The Congressman asked Viereck whether he had definite knowledge that Lee represented the Soviet government in this country. After a number of false starts, which caused McCormack to call him sharply to order, Viereck finally admitted his "knowledge" was purely a matter of hearsay. This confession brought forth a stern rebuke from McCormack. Viereck said that before obtaining his contract with the Nazi government he had talked with officials of the propaganda office and the department of economics in Berlin. He had received payment for his services in cash, he said, because he feared "the Jewish espionage system in Bolshevist banks," which he professed himself as believing is worldwide in extent. Bolshevist Jewish spies, he declared, might have caused him discomfort by "misrepresenting" the amount of the payments he had received, if they had been able to find evidence of them in check form. He told a touching story of his meetings with Hitler in 1926, and particularized about a conversation he had had with Der Fuehrer at a German seaside resort in September of that year.

"When I pointed to a sign reading, 'Jews do not bathe here," Viereck said, "he (Hitler) replied that the sign was unauthorized. Herr Hitler then turned to me and asked whether it was not true that Jews were excluded from certain beaches in the United States. "Much to my humiliation I was forced to tell him that this was true. He later said that he did not persecute the Jews, but that the Jews persecuted him. Such Jews as were not opposed to the Nazi regime would not be troubled," he declared.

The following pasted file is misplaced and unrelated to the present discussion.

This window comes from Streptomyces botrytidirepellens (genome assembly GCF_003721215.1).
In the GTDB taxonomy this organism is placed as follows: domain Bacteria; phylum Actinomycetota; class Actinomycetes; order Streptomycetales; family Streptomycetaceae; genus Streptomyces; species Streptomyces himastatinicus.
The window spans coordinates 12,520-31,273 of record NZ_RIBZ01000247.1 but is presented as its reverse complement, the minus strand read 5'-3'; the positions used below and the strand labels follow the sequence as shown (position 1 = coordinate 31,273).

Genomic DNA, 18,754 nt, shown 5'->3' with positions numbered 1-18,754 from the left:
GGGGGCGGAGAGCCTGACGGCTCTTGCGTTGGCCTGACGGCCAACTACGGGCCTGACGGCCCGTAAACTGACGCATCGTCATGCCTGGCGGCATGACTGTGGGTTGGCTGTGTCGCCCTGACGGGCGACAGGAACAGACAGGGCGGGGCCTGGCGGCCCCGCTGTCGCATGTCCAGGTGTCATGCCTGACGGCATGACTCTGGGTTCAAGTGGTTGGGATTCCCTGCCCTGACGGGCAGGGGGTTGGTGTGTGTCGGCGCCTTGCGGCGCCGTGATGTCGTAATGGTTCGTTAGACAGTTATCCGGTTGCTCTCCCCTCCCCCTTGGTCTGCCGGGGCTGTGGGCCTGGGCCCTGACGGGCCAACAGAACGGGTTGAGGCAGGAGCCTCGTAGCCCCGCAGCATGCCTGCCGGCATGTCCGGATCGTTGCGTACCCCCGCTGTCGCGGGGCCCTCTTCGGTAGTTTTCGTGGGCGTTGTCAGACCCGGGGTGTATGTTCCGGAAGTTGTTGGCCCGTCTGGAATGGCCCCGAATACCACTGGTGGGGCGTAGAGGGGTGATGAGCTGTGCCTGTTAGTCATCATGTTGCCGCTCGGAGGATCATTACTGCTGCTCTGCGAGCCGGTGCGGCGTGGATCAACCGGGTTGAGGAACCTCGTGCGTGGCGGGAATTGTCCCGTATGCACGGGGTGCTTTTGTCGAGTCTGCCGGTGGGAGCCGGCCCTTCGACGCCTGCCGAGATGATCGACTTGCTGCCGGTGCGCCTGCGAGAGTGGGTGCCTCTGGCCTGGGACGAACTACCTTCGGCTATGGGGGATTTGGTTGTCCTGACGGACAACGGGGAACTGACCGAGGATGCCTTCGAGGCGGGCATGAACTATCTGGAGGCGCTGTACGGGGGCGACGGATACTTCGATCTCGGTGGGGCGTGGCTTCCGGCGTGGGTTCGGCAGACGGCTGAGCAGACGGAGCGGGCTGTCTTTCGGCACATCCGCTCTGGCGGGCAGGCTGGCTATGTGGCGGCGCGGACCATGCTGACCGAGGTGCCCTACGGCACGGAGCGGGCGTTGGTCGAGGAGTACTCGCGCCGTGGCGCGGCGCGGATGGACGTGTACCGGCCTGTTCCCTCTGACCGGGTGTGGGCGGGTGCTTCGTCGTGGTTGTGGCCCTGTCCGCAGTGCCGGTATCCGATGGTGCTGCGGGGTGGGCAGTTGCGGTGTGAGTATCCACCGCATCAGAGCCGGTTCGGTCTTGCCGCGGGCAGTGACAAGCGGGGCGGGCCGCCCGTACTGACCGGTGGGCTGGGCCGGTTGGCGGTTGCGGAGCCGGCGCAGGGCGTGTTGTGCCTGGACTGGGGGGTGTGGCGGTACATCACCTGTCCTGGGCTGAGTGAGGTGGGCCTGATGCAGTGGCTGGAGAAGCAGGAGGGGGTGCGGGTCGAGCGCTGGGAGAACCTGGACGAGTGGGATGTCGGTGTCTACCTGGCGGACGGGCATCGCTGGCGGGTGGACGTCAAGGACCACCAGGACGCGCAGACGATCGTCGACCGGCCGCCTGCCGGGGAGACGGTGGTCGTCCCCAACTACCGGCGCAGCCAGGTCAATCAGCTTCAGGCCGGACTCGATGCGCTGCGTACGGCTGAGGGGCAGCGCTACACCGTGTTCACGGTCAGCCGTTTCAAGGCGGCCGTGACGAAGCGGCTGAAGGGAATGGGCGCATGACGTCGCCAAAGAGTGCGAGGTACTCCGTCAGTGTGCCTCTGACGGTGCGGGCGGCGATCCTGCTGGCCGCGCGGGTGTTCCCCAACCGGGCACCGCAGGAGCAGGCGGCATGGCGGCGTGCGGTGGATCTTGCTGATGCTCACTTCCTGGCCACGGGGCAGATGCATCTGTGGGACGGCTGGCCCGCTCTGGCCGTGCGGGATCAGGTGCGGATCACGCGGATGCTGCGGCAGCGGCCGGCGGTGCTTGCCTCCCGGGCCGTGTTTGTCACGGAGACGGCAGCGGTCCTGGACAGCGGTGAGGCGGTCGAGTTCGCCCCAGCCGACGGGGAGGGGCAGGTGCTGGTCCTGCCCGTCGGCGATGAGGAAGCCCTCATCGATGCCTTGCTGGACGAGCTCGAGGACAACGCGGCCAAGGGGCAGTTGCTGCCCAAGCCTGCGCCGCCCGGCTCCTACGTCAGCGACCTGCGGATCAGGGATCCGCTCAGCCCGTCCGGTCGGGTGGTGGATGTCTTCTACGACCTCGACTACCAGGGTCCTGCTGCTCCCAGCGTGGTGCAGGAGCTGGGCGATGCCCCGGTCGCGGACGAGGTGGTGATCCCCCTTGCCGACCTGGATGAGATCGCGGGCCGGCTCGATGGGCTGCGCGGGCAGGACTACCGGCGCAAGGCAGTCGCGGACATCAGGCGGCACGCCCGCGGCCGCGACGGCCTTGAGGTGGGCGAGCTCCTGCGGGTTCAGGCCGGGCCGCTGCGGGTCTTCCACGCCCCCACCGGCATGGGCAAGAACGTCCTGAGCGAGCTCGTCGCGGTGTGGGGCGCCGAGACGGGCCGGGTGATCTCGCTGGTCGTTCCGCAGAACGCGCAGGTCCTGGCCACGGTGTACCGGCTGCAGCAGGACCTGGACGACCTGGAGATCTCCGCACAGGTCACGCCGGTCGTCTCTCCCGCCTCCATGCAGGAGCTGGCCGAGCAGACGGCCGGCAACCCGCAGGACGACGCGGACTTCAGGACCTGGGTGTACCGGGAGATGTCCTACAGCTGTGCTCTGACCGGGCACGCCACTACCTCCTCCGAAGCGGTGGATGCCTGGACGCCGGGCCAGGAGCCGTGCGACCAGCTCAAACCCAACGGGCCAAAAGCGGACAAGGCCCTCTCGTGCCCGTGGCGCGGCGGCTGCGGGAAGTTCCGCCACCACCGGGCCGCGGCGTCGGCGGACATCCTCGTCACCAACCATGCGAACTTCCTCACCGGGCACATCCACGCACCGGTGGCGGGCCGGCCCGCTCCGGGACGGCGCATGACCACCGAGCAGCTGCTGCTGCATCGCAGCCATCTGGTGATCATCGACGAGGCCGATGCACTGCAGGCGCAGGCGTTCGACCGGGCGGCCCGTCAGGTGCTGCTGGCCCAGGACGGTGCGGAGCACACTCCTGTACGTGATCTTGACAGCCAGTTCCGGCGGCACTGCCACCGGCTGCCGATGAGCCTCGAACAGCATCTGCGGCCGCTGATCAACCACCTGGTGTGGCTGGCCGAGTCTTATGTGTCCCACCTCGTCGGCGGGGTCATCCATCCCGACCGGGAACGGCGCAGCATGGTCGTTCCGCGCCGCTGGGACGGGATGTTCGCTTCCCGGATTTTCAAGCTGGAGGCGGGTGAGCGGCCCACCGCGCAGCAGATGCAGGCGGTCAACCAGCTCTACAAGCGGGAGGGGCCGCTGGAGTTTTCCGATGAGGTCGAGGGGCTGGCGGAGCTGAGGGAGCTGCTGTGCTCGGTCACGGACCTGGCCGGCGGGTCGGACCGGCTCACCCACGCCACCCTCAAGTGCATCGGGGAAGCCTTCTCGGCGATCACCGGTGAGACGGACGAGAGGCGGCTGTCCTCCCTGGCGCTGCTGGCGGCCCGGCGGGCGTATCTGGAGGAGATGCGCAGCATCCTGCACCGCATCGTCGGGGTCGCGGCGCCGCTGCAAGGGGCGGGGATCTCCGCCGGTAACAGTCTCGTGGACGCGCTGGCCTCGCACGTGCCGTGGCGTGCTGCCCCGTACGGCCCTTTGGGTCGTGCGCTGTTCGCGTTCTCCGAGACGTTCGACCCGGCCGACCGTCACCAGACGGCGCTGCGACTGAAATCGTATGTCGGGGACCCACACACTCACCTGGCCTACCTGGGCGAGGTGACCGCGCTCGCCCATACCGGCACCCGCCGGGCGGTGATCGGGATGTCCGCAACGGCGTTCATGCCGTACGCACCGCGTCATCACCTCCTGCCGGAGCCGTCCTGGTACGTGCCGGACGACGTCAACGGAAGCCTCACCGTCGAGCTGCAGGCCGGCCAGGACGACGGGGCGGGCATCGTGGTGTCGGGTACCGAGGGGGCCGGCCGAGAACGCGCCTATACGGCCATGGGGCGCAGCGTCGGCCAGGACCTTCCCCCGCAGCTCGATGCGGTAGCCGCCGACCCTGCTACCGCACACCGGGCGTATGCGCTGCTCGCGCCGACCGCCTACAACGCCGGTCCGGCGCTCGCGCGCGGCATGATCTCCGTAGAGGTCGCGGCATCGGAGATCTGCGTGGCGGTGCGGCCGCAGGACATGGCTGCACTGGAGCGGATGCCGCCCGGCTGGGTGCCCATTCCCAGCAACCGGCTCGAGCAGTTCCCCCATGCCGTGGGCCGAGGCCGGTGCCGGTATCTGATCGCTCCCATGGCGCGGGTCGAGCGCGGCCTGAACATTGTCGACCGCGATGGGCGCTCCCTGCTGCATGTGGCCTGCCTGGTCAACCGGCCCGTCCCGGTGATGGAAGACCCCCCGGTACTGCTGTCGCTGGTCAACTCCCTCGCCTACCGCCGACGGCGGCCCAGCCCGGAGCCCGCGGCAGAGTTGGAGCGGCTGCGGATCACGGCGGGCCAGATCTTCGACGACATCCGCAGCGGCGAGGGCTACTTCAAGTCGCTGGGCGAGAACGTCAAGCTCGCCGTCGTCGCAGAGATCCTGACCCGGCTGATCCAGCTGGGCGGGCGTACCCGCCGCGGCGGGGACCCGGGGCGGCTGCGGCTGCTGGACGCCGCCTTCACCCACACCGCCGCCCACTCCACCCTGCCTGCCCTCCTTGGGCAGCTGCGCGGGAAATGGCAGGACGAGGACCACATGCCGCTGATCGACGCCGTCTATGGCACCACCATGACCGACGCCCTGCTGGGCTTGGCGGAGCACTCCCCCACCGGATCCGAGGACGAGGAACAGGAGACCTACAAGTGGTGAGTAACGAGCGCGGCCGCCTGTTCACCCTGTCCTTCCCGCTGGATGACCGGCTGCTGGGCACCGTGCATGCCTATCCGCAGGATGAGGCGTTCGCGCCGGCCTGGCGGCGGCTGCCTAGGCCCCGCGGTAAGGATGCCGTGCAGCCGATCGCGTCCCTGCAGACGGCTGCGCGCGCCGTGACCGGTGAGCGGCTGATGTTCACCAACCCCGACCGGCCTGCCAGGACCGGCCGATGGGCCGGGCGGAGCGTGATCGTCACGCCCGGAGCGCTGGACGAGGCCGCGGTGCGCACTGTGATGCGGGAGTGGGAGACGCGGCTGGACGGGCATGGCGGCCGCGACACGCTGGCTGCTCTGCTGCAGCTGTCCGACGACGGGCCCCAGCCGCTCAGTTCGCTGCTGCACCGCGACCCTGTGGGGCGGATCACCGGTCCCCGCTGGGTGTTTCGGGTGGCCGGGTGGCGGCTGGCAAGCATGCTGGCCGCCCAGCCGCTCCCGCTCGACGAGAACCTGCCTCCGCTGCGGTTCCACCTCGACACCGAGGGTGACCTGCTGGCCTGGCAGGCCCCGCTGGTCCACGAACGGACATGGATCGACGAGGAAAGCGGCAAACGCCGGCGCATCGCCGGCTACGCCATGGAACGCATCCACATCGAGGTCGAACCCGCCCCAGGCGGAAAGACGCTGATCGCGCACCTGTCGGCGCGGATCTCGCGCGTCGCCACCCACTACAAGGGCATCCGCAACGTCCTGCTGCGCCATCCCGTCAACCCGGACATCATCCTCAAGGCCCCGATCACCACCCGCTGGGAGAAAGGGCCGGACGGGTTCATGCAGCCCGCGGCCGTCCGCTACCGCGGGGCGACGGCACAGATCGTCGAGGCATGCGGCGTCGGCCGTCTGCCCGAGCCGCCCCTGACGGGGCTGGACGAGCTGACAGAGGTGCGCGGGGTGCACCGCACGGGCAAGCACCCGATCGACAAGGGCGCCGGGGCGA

'Friend to germany'

He had refused to recommend Ivy Lee for the job of publicizing the German railways, the Hitler hireling explained, because he had been under the impression that Lee was in the employ of the Soviet government. He described himself as a person who always has been a friend to Germany—first to the old German monarchy, later to the German republic and now to the New Germany. He admitted he had aided Byoir in putting out economic bulletins designed to better Germany's trade relations with the world and to increase tourist travel in the Reich.

After Viereck left the stand, Victor Ridder, one of the publishers of the Staats-Zeitung, was called to the stand. Ridder briefly reviewed the Nazi capture of the German societies in New York and particularly of the United German Societies, which he said were taken over by Nazis last fall, when the Jews were ousted. He described a visit to his office by Heinz Spanknoebel, former Nazi kingpin in the United States, who he declared had presented credentials from German officials empowering him to direct the editorial policies of all German newspapers in this country. Spanknoebel is now a fugitive from an indictment here. He threw Spanknoebel out of his office, the publisher told the committee.

Haag reveals methods